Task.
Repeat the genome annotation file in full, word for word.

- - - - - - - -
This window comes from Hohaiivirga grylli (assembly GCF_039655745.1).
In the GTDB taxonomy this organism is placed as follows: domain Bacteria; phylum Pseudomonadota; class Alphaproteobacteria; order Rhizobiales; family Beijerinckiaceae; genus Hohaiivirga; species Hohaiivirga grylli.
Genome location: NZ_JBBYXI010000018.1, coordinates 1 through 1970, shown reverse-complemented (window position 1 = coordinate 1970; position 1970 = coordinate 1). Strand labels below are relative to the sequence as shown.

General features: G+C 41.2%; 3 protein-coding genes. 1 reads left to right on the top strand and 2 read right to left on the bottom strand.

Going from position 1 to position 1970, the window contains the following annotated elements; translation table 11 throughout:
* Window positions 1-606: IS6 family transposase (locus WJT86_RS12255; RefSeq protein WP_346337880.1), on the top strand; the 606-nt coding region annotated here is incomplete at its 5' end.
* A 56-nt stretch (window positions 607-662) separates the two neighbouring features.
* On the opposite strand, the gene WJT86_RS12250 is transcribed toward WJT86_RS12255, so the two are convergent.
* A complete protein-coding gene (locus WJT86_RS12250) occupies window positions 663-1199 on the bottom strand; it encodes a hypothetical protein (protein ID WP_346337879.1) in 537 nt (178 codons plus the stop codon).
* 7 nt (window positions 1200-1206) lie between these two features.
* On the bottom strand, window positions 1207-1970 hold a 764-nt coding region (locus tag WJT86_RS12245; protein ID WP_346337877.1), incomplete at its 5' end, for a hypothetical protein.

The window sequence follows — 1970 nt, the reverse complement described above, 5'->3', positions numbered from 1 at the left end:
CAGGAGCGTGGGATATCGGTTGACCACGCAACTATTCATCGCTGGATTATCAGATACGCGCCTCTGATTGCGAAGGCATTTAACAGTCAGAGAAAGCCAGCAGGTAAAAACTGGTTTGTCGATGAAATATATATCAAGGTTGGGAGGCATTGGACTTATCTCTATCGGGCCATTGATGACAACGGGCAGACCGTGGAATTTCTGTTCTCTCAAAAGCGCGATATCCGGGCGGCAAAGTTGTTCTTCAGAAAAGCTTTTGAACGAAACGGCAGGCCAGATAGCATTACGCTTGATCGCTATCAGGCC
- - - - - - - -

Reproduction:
This window comes from Hohaiivirga grylli (assembly GCF_039655745.1).
In the GTDB taxonomy this organism is placed as follows: domain Bacteria; phylum Pseudomonadota; class Alphaproteobacteria; order Rhizobiales; family Beijerinckiaceae; genus Hohaiivirga; species Hohaiivirga grylli.
Genome location: NZ_JBBYXI010000018.1, coordinates 1 through 1970, shown reverse-complemented (window position 1 = coordinate 1970; position 1970 = coordinate 1). Strand labels below are relative to the sequence as shown.

General features: G+C 41.2%; 3 protein-coding genes. 1 reads left to right on the top strand and 2 read right to left on the bottom strand.

Going from position 1 to position 1970, the window contains the following annotated elements; translation table 11 throughout:
* Window positions 1-606: IS6 family transposase (locus WJT86_RS12255; RefSeq protein WP_346337880.1), on the top strand; the 606-nt coding region annotated here is incomplete at its 5' end.
* A 56-nt stretch (window positions 607-662) separates the two neighbouring features.
* On the opposite strand, the gene WJT86_RS12250 is transcribed toward WJT86_RS12255, so the two are convergent.
* A complete protein-coding gene (locus WJT86_RS12250) occupies window positions 663-1199 on the bottom strand; it encodes a hypothetical protein (protein ID WP_346337879.1) in 537 nt (178 codons plus the stop codon).
* 7 nt (window positions 1200-1206) lie between these two features.
* On the bottom strand, window positions 1207-1970 hold a 764-nt coding region (locus tag WJT86_RS12245; protein ID WP_346337877.1), incomplete at its 5' end, for a hypothetical protein.

The window sequence follows — 1970 nt, the reverse complement described above, 5'->3', positions numbered from 1 at the left end:
CAGGAGCGTGGGATATCGGTTGACCACGCAACTATTCATCGCTGGATTATCAGATACGCGCCTCTGATTGCGAAGGCATTTAACAGTCAGAGAAAGCCAGCAGGTAAAAACTGGTTTGTCGATGAAATATATATCAAGGTTGGGAGGCATTGGACTTATCTCTATCGGGCCATTGATGACAACGGGCAGACCGTGGAATTTCTGTTCTCTCAAAAGCGCGATATCCGGGCGGCAAAGTTGTTCTTCAGAAAAGCTTTTGAACGAAACGGCAGGCCAGATAGCATTACGCTTGATCGCTATCAGGCC